On Confederate Statues

My last post about learning from the past got me to thinking about Confederate statues. As my son pointed out, what’s most objectionable about a statue of, for example, Robert E. Lee, isn’t that he had slaves or defended slavery, or even that he took up arms against the government.

If we judge people in the past by our moral standards they will fall short, as we will if future generations judge us by their standards. They may justifiably chastise us because we tortured and ate animals, destroyed the environment, irrevocably changed the climate thereby, and more. If we judge this way it follows that we have nothing to learn from past generations and future ones will have nothing to learn from us.

As for Confederate statues, the main reason they are appalling is that they were meant to terrorize African Americans; they were built mostly in the 20th century to reinforce white supremacy. That’s the difference between confederate statues and statues of say Washington, Lincoln, or Jefferson whatever be the moral shortcomings of those men.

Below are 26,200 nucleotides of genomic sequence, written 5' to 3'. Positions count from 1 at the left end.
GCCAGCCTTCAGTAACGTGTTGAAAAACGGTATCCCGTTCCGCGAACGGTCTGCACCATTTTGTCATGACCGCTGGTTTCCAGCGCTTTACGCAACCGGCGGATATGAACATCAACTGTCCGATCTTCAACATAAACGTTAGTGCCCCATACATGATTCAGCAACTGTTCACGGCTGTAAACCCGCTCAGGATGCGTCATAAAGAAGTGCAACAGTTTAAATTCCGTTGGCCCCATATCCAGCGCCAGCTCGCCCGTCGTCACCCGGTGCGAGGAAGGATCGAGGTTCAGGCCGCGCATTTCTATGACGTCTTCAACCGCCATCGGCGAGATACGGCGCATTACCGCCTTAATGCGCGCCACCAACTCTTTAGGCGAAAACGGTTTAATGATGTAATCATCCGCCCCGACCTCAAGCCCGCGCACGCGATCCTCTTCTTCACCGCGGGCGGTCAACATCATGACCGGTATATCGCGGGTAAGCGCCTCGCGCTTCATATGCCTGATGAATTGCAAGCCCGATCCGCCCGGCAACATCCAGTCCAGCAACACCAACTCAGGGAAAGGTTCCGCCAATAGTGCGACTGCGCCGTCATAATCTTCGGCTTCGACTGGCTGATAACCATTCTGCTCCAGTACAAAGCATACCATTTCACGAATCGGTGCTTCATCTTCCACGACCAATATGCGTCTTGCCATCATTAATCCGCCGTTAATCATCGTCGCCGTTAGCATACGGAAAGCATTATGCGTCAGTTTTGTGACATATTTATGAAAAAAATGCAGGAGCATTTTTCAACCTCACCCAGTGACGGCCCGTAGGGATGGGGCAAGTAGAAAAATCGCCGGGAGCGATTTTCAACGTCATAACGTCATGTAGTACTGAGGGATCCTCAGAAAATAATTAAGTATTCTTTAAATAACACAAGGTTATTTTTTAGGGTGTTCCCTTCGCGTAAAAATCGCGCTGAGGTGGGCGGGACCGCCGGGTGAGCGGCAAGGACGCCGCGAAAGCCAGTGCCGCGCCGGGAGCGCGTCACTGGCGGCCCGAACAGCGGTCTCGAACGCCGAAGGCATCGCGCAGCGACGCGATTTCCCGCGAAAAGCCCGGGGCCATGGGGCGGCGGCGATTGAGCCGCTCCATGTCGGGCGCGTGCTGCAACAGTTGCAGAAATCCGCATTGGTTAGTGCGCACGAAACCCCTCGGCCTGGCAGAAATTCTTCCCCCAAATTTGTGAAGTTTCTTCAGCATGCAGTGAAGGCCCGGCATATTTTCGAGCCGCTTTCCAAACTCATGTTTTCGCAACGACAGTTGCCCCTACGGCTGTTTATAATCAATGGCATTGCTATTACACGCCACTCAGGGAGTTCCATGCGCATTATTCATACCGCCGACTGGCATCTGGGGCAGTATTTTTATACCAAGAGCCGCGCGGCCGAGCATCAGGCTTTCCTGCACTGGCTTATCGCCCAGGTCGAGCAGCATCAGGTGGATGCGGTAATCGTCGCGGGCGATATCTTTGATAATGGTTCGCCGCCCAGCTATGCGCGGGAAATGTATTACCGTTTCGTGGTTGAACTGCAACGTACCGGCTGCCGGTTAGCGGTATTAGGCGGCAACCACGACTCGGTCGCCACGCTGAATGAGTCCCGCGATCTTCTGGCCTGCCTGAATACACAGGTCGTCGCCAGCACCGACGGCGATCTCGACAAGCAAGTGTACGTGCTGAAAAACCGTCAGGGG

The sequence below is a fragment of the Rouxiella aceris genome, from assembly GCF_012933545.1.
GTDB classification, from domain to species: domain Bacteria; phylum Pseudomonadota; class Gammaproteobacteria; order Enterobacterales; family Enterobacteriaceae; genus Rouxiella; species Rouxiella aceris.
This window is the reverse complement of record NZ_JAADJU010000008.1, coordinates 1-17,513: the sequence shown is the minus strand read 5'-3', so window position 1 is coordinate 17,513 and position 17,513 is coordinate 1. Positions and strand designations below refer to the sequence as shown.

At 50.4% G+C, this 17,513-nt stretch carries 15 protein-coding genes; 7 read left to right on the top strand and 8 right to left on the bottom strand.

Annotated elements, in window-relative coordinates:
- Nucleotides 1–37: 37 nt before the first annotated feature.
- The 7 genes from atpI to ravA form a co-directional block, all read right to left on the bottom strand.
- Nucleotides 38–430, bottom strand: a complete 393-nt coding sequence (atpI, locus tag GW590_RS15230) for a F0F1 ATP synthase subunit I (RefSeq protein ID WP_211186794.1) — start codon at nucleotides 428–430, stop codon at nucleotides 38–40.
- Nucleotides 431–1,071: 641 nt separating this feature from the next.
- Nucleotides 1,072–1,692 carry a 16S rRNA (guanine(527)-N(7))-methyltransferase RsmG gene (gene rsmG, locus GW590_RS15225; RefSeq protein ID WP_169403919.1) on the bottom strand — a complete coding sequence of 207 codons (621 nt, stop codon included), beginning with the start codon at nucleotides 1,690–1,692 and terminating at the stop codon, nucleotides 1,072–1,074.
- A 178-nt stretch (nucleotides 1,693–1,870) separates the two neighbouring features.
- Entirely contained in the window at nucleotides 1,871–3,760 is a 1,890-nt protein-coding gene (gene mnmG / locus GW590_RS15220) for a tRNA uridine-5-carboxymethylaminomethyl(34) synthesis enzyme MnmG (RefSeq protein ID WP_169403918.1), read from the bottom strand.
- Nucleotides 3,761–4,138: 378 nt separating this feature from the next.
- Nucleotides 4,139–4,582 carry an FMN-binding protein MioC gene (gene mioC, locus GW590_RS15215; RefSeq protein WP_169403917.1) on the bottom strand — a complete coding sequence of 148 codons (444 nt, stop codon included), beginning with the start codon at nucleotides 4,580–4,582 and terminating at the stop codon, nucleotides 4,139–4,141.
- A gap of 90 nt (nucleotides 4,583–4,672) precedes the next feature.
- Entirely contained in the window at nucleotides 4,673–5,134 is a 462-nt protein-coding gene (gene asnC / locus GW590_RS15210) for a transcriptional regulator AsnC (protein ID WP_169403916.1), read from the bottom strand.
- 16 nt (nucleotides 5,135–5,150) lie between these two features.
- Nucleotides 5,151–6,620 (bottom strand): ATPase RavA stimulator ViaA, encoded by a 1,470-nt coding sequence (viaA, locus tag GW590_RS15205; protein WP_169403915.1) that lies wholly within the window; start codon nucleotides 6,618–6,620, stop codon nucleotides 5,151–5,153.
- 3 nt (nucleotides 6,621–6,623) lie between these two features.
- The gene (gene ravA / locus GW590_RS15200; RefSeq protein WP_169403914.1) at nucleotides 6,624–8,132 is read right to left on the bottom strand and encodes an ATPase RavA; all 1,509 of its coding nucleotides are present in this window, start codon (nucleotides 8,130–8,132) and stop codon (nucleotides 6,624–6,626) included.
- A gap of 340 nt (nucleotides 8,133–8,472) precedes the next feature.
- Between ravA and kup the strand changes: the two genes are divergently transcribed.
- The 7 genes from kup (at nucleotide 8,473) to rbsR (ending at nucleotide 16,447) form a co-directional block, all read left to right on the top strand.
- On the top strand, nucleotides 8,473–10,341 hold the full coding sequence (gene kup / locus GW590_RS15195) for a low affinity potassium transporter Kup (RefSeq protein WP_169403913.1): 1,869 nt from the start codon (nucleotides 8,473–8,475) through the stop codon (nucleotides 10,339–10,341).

My son also pointed out that statues themselves are a problematic art form. By suggesting the immutable perfection of their subjects they mislead us about the mixed nature of human beings. Thomas Jefferson was an educated man and a slaveholder; Woodrow Wilson was the leading architect of the League of Nations and a racist; Mother Theresa opened India’s first hospice and did many despicable things. But statues by their nature can’t account for such simple distinctions or place their subjects in context.

What is really needed is a true understanding of history as opposed to myths and legends. I suppose the truth may set us free.

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2 thoughts on “On Confederate Statues

  1. You know, I’ve seen this subject discussed widely, and your son’s argument is the only truly convincing one I have seen. That argument also clobbers the arguments against statues of Jefferson, Washington, etc, as well as the arguments against Mount Rushmore.

    I wonder if we can relate statues of supposed heroes to religious pictures, especially in churches. Much of this artwork was done to communicate basic concepts of Christianity to the illiterate masses. Of course, since the Church was paying for the art, they wanted pictorial hagiography. Are statues not stone hagiography?

  2. I think you are right about the nature of statues. I think my son was pointing out, legitimately I believe, their main deficiency.

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